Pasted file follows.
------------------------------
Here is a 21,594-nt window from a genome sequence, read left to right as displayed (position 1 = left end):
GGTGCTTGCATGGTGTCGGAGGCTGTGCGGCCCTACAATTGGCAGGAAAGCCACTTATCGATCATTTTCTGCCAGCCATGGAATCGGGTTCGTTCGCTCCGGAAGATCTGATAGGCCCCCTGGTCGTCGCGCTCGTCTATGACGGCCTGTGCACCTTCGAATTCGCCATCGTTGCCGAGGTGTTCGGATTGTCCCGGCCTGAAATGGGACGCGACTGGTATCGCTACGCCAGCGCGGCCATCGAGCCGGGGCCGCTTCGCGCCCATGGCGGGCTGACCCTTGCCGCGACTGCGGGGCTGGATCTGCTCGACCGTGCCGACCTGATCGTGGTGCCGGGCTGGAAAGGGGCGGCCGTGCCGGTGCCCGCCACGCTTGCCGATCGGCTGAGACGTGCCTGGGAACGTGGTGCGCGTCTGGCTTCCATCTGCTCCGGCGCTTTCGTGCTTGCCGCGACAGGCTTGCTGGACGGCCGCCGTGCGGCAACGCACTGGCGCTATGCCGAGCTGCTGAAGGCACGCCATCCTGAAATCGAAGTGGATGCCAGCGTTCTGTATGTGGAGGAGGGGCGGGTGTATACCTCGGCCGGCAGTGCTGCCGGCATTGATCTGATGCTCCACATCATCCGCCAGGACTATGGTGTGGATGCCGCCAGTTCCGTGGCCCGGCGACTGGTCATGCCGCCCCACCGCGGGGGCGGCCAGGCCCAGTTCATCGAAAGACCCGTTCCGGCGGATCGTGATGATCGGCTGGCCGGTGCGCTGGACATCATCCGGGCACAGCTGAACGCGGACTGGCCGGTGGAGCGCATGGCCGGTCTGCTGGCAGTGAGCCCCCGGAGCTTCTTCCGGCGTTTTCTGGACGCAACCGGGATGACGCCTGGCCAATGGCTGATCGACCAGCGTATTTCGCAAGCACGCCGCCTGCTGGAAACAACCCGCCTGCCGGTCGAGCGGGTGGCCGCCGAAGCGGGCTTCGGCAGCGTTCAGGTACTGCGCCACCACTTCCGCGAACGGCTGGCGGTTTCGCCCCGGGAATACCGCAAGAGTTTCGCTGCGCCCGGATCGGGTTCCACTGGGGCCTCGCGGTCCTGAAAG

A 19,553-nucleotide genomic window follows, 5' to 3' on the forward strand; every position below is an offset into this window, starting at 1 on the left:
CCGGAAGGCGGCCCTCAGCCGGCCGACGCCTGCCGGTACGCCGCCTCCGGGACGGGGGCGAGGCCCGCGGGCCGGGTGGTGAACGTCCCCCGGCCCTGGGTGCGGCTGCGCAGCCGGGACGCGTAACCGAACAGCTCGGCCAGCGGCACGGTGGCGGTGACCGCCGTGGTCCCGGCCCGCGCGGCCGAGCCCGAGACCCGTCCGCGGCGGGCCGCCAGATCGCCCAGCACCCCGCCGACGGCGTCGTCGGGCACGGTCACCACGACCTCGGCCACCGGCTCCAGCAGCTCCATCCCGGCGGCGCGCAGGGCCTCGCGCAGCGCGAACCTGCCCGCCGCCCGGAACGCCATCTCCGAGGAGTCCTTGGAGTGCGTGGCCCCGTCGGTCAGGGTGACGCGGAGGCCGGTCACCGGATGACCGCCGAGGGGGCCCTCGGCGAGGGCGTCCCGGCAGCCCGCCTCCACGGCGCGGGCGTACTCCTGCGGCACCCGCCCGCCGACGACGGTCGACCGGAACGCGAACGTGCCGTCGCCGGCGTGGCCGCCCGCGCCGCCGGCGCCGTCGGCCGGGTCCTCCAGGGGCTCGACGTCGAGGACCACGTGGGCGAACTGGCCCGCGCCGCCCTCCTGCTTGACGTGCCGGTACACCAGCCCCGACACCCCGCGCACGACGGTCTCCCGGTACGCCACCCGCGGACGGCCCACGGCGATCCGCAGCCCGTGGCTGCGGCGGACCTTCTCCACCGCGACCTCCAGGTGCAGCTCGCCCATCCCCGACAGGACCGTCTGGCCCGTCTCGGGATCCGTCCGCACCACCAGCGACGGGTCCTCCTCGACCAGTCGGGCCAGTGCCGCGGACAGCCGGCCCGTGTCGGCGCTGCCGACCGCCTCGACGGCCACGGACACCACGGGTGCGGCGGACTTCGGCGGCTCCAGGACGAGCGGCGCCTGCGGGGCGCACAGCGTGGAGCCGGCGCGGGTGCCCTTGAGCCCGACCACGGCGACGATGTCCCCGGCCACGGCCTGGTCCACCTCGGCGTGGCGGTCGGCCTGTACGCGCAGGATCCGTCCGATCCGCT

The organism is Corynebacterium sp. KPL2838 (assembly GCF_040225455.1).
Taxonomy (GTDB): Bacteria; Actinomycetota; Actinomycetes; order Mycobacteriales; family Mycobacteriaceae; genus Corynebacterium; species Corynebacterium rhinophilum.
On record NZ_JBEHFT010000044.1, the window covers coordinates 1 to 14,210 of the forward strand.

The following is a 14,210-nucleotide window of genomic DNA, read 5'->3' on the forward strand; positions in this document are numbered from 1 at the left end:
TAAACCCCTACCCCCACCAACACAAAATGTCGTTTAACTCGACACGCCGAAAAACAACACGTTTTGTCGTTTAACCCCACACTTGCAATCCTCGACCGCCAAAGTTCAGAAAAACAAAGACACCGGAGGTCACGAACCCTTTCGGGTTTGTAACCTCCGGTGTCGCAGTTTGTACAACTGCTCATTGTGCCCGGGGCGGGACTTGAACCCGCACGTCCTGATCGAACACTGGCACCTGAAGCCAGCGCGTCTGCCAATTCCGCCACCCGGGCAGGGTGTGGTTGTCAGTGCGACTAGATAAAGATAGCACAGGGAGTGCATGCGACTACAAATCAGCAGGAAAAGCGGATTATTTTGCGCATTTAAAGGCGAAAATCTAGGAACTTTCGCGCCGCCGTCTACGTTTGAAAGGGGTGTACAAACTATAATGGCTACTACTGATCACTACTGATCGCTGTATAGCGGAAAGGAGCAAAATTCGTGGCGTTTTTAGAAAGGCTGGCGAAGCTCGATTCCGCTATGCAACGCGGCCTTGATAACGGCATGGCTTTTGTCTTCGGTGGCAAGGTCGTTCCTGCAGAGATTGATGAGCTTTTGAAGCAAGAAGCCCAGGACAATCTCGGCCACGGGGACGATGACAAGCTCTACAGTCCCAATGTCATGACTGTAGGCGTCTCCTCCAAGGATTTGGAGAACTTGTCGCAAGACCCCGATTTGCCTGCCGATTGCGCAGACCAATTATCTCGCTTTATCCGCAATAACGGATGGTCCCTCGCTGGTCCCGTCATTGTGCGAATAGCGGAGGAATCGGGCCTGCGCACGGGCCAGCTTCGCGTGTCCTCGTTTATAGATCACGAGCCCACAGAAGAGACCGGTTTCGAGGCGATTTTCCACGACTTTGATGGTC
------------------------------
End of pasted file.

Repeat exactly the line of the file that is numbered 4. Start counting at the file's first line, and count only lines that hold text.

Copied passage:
CCGGAAGGCGGCCCTCAGCCGGCCGACGCCTGCCGGTACGCCGCCTCCGGGACGGGGGCGAGGCCCGCGGGCCGGGTGGTGAACGTCCCCCGGCCCTGGGTGCGGCTGCGCAGCCGGGACGCGTAACCGAACAGCTCGGCCAGCGGCACGGTGGCGGTGACCGCCGTGGTCCCGGCCCGCGCGGCCGAGCCCGAGACCCGTCCGCGGCGGGCCGCCAGATCGCCCAGCACCCCGCCGACGGCGTCGTCGGGCACGGTCACCACGACCTCGGCCACCGGCTCCAGCAGCTCCATCCCGGCGGCGCGCAGGGCCTCGCGCAGCGCGAACCTGCCCGCCGCCCGGAACGCCATCTCCGAGGAGTCCTTGGAGTGCGTGGCCCCGTCGGTCAGGGTGACGCGGAGGCCGGTCACCGGATGACCGCCGAGGGGGCCCTCGGCGAGGGCGTCCCGGCAGCCCGCCTCCACGGCGCGGGCGTACTCCTGCGGCACCCGCCCGCCGACGACGGTCGACCGGAACGCGAACGTGCCGTCGCCGGCGTGGCCGCCCGCGCCGCCGGCGCCGTCGGCCGGGTCCTCCAGGGGCTCGACGTCGAGGACCACGTGGGCGAACTGGCCCGCGCCGCCCTCCTGCTTGACGTGCCGGTACACCAGCCCCGACACCCCGCGCACGACGGTCTCCCGGTACGCCACCCGCGGACGGCCCACGGCGATCCGCAGCCCGTGGCTGCGGCGGACCTTCTCCACCGCGACCTCCAGGTGCAGCTCGCCCATCCCCGACAGGACCGTCTGGCCCGTCTCGGGATCCGTCCGCACCACCAGCGACGGGTCCTCCTCGACCAGTCGGGCCAGTGCCGCGGACAGCCGGCCCGTGTCGGCGCTGCCGACCGCCTCGACGGCCACGGACACCACGGGTGCGGCGGACTTCGGCGGCTCCAGGACGAGCGGCGCCTGCGGGGCGCACAGCGTGGAGCCGGCGCGGGTGCCCTTGAGCCCGACCACGGCGACGATGTCCCCGGCCACGGCCTGGTCCACCTCGGCGTGGCGGTCGGCCTGTACGCGCAGGATCCGTCCGATCCGCT